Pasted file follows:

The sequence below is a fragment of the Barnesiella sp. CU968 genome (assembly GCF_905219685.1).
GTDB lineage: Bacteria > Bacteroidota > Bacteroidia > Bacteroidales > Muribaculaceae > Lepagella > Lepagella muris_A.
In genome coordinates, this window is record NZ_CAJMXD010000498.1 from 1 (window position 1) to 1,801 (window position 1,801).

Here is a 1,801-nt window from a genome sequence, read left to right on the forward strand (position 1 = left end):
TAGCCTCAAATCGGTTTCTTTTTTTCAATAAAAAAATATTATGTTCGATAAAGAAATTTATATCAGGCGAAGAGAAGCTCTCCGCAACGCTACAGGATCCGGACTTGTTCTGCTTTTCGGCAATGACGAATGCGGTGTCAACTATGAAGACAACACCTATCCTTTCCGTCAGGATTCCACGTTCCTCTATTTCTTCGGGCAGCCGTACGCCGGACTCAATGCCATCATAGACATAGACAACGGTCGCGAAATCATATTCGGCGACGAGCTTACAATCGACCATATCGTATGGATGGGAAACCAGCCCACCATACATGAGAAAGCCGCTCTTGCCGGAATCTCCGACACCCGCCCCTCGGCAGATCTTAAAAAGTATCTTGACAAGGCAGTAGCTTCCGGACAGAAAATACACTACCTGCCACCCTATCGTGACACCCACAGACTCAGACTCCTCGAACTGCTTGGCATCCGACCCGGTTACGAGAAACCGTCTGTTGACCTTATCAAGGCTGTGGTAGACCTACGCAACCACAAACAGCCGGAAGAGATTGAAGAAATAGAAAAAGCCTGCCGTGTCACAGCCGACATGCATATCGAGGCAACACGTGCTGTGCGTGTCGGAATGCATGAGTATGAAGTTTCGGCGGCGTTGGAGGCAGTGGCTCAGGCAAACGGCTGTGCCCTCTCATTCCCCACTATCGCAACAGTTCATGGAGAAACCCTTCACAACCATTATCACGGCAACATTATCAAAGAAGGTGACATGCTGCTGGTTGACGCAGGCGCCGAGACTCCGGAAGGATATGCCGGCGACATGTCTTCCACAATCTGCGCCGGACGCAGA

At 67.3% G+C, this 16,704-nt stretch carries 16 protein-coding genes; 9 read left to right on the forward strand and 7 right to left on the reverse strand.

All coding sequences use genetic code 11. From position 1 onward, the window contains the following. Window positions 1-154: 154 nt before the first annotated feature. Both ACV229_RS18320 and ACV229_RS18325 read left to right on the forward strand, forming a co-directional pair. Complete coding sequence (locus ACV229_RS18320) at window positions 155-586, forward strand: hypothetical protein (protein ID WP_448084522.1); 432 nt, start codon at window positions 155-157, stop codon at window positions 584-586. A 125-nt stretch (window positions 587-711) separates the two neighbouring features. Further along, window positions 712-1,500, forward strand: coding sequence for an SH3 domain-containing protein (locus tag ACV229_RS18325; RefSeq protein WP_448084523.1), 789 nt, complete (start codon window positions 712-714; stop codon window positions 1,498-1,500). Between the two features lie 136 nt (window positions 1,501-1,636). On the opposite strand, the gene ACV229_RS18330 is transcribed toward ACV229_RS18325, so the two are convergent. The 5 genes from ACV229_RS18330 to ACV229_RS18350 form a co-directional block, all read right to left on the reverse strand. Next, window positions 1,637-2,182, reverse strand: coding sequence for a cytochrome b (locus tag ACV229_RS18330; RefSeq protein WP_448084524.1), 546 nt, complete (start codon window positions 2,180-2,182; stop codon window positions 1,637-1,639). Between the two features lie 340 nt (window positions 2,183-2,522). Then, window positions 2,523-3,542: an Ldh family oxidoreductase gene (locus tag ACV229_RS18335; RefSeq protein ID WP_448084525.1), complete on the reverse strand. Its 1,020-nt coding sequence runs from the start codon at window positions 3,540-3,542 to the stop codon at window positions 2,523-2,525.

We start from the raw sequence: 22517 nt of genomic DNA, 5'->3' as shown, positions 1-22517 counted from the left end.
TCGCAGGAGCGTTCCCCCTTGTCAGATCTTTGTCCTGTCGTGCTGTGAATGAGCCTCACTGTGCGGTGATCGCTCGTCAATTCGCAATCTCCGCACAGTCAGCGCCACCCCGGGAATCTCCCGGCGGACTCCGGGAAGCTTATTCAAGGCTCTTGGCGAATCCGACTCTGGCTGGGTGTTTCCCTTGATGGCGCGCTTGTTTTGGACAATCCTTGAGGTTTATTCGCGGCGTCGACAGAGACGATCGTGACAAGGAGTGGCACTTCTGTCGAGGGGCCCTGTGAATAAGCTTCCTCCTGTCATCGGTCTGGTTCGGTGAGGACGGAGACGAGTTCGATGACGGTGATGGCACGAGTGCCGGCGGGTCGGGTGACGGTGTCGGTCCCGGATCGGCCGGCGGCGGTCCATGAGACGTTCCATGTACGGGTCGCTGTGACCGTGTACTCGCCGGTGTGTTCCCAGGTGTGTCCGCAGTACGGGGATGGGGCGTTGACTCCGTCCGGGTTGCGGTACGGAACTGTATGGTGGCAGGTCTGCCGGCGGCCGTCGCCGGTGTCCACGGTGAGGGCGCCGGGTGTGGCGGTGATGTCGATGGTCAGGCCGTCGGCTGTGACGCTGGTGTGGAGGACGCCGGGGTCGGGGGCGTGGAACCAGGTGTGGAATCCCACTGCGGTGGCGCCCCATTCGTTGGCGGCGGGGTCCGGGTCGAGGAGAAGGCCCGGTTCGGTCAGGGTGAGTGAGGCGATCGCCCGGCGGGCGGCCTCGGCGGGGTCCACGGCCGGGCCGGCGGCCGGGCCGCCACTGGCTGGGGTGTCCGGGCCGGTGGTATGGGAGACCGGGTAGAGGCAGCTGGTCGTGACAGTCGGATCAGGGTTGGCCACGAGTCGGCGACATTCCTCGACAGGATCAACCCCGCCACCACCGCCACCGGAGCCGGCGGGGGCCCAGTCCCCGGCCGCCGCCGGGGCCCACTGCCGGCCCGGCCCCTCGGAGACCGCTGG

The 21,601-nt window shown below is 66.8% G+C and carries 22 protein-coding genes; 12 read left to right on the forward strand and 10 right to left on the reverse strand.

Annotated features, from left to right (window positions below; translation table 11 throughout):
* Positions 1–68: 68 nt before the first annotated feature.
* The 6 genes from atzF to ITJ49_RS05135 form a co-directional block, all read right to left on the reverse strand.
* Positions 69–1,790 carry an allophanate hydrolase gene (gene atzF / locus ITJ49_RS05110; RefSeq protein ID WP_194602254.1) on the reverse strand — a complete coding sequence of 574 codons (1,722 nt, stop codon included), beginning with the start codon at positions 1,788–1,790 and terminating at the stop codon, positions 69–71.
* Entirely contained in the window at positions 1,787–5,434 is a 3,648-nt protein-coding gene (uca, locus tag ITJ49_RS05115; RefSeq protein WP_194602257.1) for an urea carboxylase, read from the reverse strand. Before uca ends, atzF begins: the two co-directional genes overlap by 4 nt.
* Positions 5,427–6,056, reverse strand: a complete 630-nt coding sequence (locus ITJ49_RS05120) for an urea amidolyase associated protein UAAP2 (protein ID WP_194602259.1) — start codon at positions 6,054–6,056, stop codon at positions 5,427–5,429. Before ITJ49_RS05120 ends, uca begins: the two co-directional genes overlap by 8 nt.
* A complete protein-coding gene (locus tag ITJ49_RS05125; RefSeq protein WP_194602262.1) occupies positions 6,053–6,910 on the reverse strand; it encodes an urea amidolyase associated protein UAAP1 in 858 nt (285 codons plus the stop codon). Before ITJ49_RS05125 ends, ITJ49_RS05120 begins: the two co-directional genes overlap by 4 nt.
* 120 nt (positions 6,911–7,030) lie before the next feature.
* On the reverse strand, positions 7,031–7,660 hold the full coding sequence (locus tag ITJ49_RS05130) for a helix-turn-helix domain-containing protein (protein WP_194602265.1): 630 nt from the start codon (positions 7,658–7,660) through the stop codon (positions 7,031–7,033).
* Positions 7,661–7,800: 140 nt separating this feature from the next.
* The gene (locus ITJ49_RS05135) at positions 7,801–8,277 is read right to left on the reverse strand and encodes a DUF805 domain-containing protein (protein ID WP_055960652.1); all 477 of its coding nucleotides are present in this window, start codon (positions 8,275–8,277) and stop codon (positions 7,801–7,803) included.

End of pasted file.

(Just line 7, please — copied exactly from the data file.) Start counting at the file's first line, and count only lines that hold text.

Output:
All coding sequences use genetic code 11. From position 1 onward, the window contains the following. Window positions 1-154: 154 nt before the first annotated feature. Both ACV229_RS18320 and ACV229_RS18325 read left to right on the forward strand, forming a co-directional pair. Complete coding sequence (locus ACV229_RS18320) at window positions 155-586, forward strand: hypothetical protein (protein ID WP_448084522.1); 432 nt, start codon at window positions 155-157, stop codon at window positions 584-586. A 125-nt stretch (window positions 587-711) separates the two neighbouring features. Further along, window positions 712-1,500, forward strand: coding sequence for an SH3 domain-containing protein (locus tag ACV229_RS18325; RefSeq protein WP_448084523.1), 789 nt, complete (start codon window positions 712-714; stop codon window positions 1,498-1,500). Between the two features lie 136 nt (window positions 1,501-1,636). On the opposite strand, the gene ACV229_RS18330 is transcribed toward ACV229_RS18325, so the two are convergent. The 5 genes from ACV229_RS18330 to ACV229_RS18350 form a co-directional block, all read right to left on the reverse strand. Next, window positions 1,637-2,182, reverse strand: coding sequence for a cytochrome b (locus tag ACV229_RS18330; RefSeq protein WP_448084524.1), 546 nt, complete (start codon window positions 2,180-2,182; stop codon window positions 1,637-1,639). Between the two features lie 340 nt (window positions 2,183-2,522). Then, window positions 2,523-3,542: an Ldh family oxidoreductase gene (locus tag ACV229_RS18335; RefSeq protein ID WP_448084525.1), complete on the reverse strand. Its 1,020-nt coding sequence runs from the start codon at window positions 3,540-3,542 to the stop codon at window positions 2,523-2,525.